Court approves sale of East Valley Tribune - East Valley Tribune: News

Court approves sale of East Valley Tribune

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Posted: Tuesday, March 9, 2010 10:06 am | Updated: 3:45 am, Sat Oct 8, 2011.

A federal bankruptcy judge on Tuesday approved the sale of the Tribune — as well as Freedom Communications’ other Valley publications — to 1013 Communications LLC.

MORE: Judge approves Freedom bankruptcy plan

A federal bankruptcy judge on Tuesday approved the sale of the Tribune - as well as Freedom Communications' other Valley publications - to 1013 Communications LLC.

The $2.05 million sale is expected to close by the end of the March and includes purchase of the Ahwatukee Foothills News, the Sun City Daily News-Sun, Glendale/Peoria Today and Surprise Today. It also includes Arizona Interactive Media Group, which publishes the Clipper, a monthly direct-mail product, and the, and Web sites.

Judge approves Freedom bankruptcy plan

The Pulitzer Prize-winning Tribune will continue to serve the communities of Mesa, Chandler, Gilbert and Queen Creek, printing nearly 100,000 copies three times weekly, on Wednesdays, Fridays and Sundays, said Randy Miller, owner of Thirteenth Street Media. The paper's Web site will continue to feature breaking news and information every day.

1013 Communications is a partnership of Thirteenth Street Media of Boulder, Colo., and 10K Investments LLC of Reno, Nev.

Miller, who plans to serve as acting publisher at the Tribune and chief of all operations, plans to return the name East Valley Tribune to the front page of the paper.

"We had a strong role in creating the identity of the East Valley," Miller said. "It's our footprint, history and stronghold. The Tribune still dominates in circulation and readership in our area. People in the East Valley are interested in what's happening in all our communities - not just one town. We want to be a unifying force."

The Tribune has been owned by Freedom Communications since 2000. Last year, the paper ceased daily publication, at first offering four zoned editions four days a week and then later reducing publication to three days.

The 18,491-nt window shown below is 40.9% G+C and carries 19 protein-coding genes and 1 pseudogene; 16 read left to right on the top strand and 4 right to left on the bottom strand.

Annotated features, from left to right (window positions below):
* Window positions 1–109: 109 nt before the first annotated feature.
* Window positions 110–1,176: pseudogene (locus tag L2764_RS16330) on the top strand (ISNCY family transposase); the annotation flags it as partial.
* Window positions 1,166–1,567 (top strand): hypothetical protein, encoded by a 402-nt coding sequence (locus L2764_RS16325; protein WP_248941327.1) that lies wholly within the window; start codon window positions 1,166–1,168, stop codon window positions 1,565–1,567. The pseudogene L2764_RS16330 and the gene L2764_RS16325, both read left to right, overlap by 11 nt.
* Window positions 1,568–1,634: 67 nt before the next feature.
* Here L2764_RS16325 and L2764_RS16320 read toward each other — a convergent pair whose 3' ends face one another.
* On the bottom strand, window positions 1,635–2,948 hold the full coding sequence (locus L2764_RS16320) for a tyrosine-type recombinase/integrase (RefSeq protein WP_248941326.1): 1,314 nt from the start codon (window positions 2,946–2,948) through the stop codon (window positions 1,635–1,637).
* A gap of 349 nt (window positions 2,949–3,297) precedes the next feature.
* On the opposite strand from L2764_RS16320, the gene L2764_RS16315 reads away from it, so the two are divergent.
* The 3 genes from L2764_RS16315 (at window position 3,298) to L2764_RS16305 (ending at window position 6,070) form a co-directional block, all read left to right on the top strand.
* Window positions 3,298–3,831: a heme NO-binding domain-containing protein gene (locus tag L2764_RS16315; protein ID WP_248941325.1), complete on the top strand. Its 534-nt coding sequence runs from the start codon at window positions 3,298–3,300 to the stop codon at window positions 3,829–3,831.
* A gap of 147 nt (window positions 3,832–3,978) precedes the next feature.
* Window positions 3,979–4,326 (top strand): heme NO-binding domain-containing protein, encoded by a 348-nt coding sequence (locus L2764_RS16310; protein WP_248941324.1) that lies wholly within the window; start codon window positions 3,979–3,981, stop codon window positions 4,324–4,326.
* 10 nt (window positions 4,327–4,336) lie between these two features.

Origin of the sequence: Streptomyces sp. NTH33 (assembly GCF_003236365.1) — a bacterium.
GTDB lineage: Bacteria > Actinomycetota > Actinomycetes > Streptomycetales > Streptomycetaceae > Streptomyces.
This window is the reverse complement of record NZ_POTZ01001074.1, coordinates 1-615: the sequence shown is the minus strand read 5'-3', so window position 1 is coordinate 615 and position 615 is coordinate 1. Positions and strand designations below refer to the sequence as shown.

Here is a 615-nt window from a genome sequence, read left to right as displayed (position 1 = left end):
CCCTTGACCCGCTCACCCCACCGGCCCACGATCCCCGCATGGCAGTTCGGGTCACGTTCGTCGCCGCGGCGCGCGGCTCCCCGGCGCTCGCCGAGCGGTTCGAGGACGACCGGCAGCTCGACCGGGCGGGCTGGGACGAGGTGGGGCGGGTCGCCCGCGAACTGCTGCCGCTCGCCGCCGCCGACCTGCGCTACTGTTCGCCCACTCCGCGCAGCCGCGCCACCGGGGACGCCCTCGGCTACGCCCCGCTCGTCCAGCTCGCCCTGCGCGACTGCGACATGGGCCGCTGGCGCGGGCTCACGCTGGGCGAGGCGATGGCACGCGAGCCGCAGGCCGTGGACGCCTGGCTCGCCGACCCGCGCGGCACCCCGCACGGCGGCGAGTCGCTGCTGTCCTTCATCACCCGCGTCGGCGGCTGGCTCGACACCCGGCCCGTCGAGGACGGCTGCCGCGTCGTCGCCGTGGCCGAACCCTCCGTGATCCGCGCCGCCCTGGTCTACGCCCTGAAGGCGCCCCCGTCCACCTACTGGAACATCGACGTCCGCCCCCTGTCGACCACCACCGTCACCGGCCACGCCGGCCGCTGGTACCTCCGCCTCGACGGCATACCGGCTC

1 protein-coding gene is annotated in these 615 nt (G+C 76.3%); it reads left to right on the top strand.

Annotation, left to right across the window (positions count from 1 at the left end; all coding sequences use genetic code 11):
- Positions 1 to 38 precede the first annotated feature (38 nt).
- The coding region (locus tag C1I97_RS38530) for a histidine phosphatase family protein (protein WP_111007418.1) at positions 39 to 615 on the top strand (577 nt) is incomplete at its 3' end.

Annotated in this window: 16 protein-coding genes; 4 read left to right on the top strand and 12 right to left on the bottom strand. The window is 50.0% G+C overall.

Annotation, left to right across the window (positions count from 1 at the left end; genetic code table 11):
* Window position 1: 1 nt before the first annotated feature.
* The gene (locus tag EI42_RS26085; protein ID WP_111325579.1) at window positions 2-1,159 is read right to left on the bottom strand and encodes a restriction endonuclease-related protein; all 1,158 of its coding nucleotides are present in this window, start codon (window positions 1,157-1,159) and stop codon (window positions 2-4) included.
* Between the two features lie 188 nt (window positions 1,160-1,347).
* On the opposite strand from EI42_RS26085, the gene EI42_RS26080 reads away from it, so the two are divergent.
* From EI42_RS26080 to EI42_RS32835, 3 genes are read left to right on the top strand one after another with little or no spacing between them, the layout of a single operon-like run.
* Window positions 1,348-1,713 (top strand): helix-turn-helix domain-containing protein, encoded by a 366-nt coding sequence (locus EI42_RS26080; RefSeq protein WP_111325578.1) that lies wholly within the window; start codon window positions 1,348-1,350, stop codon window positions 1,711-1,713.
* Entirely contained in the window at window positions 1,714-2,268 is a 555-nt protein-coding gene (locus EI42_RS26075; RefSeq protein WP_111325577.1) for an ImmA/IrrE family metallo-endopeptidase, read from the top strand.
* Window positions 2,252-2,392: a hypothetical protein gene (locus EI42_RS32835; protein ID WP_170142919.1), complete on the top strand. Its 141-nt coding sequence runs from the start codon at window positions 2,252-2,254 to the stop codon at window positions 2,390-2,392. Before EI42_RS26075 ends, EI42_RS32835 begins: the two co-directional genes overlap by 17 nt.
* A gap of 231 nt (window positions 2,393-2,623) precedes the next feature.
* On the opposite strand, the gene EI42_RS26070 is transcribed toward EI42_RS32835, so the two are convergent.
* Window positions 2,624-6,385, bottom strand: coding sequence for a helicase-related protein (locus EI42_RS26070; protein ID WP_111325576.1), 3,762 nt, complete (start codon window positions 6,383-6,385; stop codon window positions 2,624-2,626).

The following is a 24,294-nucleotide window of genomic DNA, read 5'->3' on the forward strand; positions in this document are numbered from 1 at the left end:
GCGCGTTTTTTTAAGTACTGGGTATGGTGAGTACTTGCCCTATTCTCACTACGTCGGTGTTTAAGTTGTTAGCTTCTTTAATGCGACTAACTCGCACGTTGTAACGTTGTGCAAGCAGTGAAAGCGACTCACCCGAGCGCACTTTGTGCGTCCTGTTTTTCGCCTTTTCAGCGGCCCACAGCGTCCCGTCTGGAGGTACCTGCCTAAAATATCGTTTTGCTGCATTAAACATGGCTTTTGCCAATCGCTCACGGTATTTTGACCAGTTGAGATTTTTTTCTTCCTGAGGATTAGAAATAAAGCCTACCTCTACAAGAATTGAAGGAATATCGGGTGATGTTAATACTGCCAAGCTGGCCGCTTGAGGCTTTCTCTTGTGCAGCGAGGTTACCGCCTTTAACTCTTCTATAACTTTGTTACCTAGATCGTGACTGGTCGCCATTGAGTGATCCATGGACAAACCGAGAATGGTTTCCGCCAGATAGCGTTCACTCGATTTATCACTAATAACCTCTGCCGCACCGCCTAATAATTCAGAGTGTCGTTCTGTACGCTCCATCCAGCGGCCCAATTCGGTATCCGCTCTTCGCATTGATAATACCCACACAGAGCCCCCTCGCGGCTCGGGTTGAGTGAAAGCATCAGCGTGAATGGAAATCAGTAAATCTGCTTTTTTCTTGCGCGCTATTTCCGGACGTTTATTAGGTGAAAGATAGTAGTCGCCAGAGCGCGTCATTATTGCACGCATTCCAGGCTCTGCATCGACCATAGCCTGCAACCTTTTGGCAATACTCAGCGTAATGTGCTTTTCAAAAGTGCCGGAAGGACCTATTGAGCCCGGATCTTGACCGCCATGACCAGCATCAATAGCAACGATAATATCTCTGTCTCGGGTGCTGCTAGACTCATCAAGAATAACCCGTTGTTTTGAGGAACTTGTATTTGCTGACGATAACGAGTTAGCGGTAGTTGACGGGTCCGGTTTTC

In October, Freedom, based in Irvine, Calif., announced it would file for bankruptcy, and then said in November that it would close the Tribune. Weeks later, the company announced it received a letter of intent from Miller to buy the newspaper. In January, Miller expanded his offer to include Freedom's other Valley publications.

"It was always my intent to purchase the entire group, so I'm very pleased it finally worked out - after a lot of time and effort," he said. "They are excellent, community-focused papers which are at the core of our business strategy. And Arizona Interactive Media Group gives us a solid base to grow as the media landscape continues to evolve."

Freedom said it was pleased with the transaction.

"We are very pleased we were able to find a buyer who has extensive experience in the media industry and who shares a strong commitment to serving the needs of local readers and advertisers," said Freedom Chief Executive Officer Burl Osborne. "We believe this is the best outcome for our employees, advertisers, readers and other customers. The communities we have served will be in excellent hands."

Also on Tuesday, Freedom announced that the U.S. Bankruptcy Court confirmed its plan of reorganization. The company is working to emerge from Chapter 11 by the end of March.

Miller plans to expand the Tribune's distribution area to include downtown Tempe and additional neighborhoods in Chandler. Readers will be able to continue to find the free newspaper in racks throughout the East Valley, and it will continue to be delivered for free to driveways in some select neighborhoods.

Because Freedom chose to retain the current Tribune facility at 120 W. First Ave. in downtown Mesa, Miller will consolidate operations and relocate the Tribune offices. On Wednesday, he plans to give job offers to employees at the four locations. They will have until Sunday to accept. Freedom will pay severance to those employees not retained by the new owner.

Freedom will send letters to advertisers to notify them of change in ownership.

Thirteenth Street Media is publisher of the Explorer, a 50,000-circulation free-distribution weekly in suburban north Tucson, and the Telluride (Colo.) Daily Planet, a free-distribution daily.

Miller was the owner of the Colorado Daily newspaper in Boulder until selling it to E.W. Scripps Co. He was also a former executive with Lee Enterprises and Gannett.

10K's principals are Brett Coleman and Arne Hoel. Hoel has been in the newspaper business with Swift Communications for 21 years, managing, acquiring and starting both free and paid circulation community newspapers.

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